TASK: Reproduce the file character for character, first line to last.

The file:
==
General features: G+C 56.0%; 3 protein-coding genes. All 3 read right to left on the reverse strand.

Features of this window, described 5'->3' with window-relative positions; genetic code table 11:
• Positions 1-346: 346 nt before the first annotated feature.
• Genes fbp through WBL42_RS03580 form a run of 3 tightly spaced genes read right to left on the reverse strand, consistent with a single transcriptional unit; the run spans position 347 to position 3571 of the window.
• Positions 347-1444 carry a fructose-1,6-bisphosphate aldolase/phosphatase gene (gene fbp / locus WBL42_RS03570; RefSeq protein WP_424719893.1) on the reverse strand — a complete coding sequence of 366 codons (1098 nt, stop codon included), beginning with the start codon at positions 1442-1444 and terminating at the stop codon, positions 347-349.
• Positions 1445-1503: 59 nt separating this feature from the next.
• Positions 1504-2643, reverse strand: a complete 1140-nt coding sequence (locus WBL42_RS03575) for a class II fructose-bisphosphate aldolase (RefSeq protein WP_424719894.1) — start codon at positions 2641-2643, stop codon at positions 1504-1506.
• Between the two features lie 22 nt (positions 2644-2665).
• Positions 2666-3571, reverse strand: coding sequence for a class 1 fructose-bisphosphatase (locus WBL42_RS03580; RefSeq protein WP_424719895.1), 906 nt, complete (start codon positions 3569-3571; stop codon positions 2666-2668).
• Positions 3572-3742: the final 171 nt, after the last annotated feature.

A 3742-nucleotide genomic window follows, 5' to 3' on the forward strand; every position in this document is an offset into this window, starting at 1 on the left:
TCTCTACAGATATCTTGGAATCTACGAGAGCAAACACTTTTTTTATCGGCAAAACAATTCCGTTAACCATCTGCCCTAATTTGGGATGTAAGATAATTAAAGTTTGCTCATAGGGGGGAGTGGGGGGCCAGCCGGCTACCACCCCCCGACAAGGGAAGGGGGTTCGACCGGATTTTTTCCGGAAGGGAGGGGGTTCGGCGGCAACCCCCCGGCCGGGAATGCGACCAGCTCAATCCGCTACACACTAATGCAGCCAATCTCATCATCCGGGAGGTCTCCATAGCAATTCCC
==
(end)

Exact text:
General features: G+C 56.0%; 3 protein-coding genes. All 3 read right to left on the reverse strand.

Features of this window, described 5'->3' with window-relative positions; genetic code table 11:
• Positions 1-346: 346 nt before the first annotated feature.
• Genes fbp through WBL42_RS03580 form a run of 3 tightly spaced genes read right to left on the reverse strand, consistent with a single transcriptional unit; the run spans position 347 to position 3571 of the window.
• Positions 347-1444 carry a fructose-1,6-bisphosphate aldolase/phosphatase gene (gene fbp / locus WBL42_RS03570; RefSeq protein WP_424719893.1) on the reverse strand — a complete coding sequence of 366 codons (1098 nt, stop codon included), beginning with the start codon at positions 1442-1444 and terminating at the stop codon, positions 347-349.
• Positions 1445-1503: 59 nt separating this feature from the next.
• Positions 1504-2643, reverse strand: a complete 1140-nt coding sequence (locus WBL42_RS03575) for a class II fructose-bisphosphate aldolase (RefSeq protein WP_424719894.1) — start codon at positions 2641-2643, stop codon at positions 1504-1506.
• Between the two features lie 22 nt (positions 2644-2665).
• Positions 2666-3571, reverse strand: coding sequence for a class 1 fructose-bisphosphatase (locus WBL42_RS03580; RefSeq protein WP_424719895.1), 906 nt, complete (start codon positions 3569-3571; stop codon positions 2666-2668).
• Positions 3572-3742: the final 171 nt, after the last annotated feature.

A 3742-nucleotide genomic window follows, 5' to 3' on the forward strand; every position in this document is an offset into this window, starting at 1 on the left:
TCTCTACAGATATCTTGGAATCTACGAGAGCAAACACTTTTTTTATCGGCAAAACAATTCCGTTAACCATCTGCCCTAATTTGGGATGTAAGATAATTAAAGTTTGCTCATAGGGGGGAGTGGGGGGCCAGCCGGCTACCACCCCCCGACAAGGGAAGGGGGTTCGACCGGATTTTTTCCGGAAGGGAGGGGGTTCGGCGGCAACCCCCCGGCCGGGAATGCGACCAGCTCAATCCGCTACACACTAATGCAGCCAATCTCATCATCCGGGAGGTCTCCATAGCAATTCCC